Sometimes being a new parent can be scary, and things that you do not understand as far as the way that your child is acting can be quite frightening and distressing. Bruxism, which is the medical term to describe teeth grinding at night is a common problem that can strike fear into parents who have never experienced it before. Many adults ground their teeth at night, and are unaware of the problem until dental problems surface at the dentist. For parents, many times the condition of bruxism is first noticed when they hear the grinding sounds coming from their child’s mouth while they sleep. Naturally, this can be very distressing as we all know that grinding your teeth causes them to wear down. Parents may also notice their child’s teeth getting shorter, creating a look that is also distressing. The best thing to do is to contact your pediatric dentist immediately if you believe in your child is grinding their teeth at night.
There are several causes that could be contributing to your child’s bruxism. One potential cause has to do with the psychology of the child, and the way that different stresses and pressures effect them. Children are heavily impacted by change and feel stress as a result. Everything from moving or changes to the household environment as well as divorces or problems at school can all weigh heavily on your child’s psychological state. All of these types of pressures may cause your child to grind their teeth. Another possible cause release to the pressure of the inner ear during the night. The same way that we will notice pressure building up in our ears if we take an airplane flight or drive over the mountains, children will sometimes experience pressure in their years which causes discomfort during the night. We will generally utilized different methods that we were taught over the years like chewing gum or yawning in order to stretch the jaw and relieve the pressure. Children will generally attempts to move their jaw to accomplish the same goal, which will often times cause grinding up the teeth. If this is the case, your dentist will assess the situation in order to determine if treatment is necessary. Luckily, most cases of pediatric bruxism do not require much for treatment, severe cases potentially require in the mouth guard at night. The negative aspects of the mouth guard in young children is that it could potentially pose a choking hazard if it was to come loose while the child is asleep. The determination of whether in mouth guard is appropriate or not should be made by your dentist.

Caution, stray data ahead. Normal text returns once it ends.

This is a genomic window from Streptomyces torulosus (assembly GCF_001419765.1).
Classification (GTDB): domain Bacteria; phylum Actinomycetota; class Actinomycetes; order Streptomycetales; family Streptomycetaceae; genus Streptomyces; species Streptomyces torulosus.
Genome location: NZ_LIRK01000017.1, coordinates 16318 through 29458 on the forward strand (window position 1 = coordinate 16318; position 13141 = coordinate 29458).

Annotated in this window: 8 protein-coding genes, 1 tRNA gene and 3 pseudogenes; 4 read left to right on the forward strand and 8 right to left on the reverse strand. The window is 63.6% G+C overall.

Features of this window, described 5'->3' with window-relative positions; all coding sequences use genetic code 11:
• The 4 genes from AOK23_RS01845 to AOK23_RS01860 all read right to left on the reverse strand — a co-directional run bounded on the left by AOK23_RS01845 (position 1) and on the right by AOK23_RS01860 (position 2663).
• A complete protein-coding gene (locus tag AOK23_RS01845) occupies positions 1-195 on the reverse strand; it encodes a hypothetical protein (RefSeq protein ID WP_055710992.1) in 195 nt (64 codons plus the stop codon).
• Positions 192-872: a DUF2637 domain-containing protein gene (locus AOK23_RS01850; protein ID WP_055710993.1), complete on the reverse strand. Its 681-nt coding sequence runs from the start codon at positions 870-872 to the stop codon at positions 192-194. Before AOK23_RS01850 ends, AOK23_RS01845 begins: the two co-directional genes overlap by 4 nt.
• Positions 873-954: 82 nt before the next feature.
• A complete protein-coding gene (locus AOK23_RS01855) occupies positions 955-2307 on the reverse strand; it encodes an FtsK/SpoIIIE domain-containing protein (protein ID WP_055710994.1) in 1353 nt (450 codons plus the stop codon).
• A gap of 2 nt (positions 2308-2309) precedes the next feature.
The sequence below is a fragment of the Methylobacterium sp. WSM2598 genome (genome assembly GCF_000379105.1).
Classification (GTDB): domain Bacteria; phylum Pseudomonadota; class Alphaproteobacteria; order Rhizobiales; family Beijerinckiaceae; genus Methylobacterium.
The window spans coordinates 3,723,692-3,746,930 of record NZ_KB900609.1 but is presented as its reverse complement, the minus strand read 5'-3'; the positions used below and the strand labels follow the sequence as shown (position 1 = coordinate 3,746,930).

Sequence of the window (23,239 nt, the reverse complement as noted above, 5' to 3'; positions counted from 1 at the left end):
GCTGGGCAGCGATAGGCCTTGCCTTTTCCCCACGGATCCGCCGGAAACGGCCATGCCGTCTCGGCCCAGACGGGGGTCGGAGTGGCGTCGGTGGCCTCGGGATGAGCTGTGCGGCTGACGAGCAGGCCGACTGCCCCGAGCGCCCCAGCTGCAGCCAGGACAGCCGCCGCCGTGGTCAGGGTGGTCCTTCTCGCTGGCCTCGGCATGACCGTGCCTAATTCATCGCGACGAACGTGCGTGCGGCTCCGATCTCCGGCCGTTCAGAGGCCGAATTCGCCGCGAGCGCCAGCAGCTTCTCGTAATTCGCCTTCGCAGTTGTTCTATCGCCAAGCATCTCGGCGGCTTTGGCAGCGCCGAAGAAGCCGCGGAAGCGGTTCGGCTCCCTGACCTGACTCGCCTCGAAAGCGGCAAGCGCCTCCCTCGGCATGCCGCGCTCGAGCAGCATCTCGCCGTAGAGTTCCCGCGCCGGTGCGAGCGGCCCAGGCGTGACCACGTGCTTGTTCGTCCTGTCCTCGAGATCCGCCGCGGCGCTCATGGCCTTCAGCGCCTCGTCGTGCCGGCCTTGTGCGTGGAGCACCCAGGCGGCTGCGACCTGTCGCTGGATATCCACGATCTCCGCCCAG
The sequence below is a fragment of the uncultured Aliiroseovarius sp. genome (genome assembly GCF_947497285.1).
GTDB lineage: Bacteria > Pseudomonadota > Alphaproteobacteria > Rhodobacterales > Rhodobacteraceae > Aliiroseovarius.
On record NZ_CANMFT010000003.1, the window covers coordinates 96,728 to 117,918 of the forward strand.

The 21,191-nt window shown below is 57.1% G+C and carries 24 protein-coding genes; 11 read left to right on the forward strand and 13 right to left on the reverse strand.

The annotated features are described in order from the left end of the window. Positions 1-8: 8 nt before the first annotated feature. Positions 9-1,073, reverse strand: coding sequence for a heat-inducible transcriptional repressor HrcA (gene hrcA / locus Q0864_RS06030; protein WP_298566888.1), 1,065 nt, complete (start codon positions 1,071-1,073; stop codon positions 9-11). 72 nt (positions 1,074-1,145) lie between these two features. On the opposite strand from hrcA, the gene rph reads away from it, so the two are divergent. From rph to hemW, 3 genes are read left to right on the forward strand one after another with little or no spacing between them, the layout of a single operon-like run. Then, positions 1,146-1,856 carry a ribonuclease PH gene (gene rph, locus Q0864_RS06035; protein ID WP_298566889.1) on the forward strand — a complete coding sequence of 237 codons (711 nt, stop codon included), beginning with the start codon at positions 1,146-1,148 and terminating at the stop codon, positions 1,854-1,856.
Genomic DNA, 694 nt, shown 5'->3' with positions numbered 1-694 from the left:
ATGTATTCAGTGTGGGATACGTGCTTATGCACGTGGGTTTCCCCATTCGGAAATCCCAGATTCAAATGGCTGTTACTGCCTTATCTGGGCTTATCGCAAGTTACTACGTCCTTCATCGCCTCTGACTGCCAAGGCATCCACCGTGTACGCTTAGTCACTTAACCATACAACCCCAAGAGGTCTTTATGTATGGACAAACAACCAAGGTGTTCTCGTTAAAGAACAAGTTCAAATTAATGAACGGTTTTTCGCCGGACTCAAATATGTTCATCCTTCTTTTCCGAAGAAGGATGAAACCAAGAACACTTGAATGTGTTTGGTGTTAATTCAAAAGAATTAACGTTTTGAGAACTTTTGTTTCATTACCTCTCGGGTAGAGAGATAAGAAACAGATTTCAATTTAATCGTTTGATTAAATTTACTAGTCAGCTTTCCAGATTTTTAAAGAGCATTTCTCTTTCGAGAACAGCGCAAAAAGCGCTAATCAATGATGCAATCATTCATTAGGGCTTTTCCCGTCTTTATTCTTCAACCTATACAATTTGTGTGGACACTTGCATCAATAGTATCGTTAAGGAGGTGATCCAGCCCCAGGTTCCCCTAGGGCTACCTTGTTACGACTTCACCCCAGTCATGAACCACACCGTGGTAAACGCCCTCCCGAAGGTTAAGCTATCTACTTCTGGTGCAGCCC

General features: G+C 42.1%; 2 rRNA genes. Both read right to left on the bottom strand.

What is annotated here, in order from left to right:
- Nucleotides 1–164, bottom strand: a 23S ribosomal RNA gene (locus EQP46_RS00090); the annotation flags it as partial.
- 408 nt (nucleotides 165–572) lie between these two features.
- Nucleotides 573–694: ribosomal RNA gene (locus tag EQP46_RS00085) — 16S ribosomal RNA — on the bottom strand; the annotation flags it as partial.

The good news is that most cases of childhood bruxism go away between the ages of six and 12 years old. The grinding will usually decrease between six and nine and stop between nine and twelve, and if it has not at that point it is much easier to work with the potential treatments than in young children.
For information about the best Las Vegas children’s dentist, contact Dr. Gary Richardson at Adventure Smiles.